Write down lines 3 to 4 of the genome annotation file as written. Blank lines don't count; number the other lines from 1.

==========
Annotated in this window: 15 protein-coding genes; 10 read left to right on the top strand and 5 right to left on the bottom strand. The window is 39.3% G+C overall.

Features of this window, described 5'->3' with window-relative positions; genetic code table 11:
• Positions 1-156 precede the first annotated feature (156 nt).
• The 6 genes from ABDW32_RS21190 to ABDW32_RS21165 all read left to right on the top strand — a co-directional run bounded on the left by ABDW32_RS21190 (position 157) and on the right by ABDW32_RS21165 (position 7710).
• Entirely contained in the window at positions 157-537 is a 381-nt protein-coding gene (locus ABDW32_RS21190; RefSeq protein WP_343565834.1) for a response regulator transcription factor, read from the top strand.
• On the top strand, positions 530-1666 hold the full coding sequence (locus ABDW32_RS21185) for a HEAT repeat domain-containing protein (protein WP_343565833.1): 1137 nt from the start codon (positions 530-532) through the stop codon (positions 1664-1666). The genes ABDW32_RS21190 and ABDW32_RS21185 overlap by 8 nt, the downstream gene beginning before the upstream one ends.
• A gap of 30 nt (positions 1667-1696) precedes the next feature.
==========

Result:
• Positions 1-156 precede the first annotated feature (156 nt).
• The 6 genes from ABDW32_RS21190 to ABDW32_RS21165 all read left to right on the top strand — a co-directional run bounded on the left by ABDW32_RS21190 (position 157) and on the right by ABDW32_RS21165 (position 7710).